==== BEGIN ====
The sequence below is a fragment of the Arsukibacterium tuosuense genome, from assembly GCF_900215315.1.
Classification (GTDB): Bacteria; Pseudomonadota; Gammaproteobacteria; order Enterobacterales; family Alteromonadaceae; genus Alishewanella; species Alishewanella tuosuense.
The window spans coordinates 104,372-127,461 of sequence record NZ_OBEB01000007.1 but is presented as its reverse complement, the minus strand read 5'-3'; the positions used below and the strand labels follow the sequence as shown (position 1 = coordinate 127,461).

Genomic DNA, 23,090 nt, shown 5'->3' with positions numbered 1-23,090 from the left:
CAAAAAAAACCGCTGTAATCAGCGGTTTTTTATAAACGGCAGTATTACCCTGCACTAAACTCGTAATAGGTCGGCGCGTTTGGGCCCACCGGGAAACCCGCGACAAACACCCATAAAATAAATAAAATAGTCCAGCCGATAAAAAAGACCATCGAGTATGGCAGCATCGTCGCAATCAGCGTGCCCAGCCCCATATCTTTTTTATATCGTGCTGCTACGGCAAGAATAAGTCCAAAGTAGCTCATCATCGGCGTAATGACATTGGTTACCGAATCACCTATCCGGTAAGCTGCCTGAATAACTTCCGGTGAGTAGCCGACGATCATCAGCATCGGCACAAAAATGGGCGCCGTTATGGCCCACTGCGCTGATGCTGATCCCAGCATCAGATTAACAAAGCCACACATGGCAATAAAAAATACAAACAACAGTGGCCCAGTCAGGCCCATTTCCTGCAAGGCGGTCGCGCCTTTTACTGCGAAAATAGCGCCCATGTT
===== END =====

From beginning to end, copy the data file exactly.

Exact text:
The sequence below is a fragment of the Arsukibacterium tuosuense genome, from assembly GCF_900215315.1.
Classification (GTDB): Bacteria; Pseudomonadota; Gammaproteobacteria; order Enterobacterales; family Alteromonadaceae; genus Alishewanella; species Alishewanella tuosuense.
The window spans coordinates 104,372-127,461 of sequence record NZ_OBEB01000007.1 but is presented as its reverse complement, the minus strand read 5'-3'; the positions used below and the strand labels follow the sequence as shown (position 1 = coordinate 127,461).

Genomic DNA, 23,090 nt, shown 5'->3' with positions numbered 1-23,090 from the left:
CAAAAAAAACCGCTGTAATCAGCGGTTTTTTATAAACGGCAGTATTACCCTGCACTAAACTCGTAATAGGTCGGCGCGTTTGGGCCCACCGGGAAACCCGCGACAAACACCCATAAAATAAATAAAATAGTCCAGCCGATAAAAAAGACCATCGAGTATGGCAGCATCGTCGCAATCAGCGTGCCCAGCCCCATATCTTTTTTATATCGTGCTGCTACGGCAAGAATAAGTCCAAAGTAGCTCATCATCGGCGTAATGACATTGGTTACCGAATCACCTATCCGGTAAGCTGCCTGAATAACTTCCGGTGAGTAGCCGACGATCATCAGCATCGGCACAAAAATGGGCGCCGTTATGGCCCACTGCGCTGATGCTGATCCCAGCATCAGATTAACAAAGCCACACATGGCAATAAAAAATACAAACAACAGTGGCCCAGTCAGGCCCATTTCCTGCAAGGCGGTCGCGCCTTTTACTGCGAAAATAGCGCCCATGTT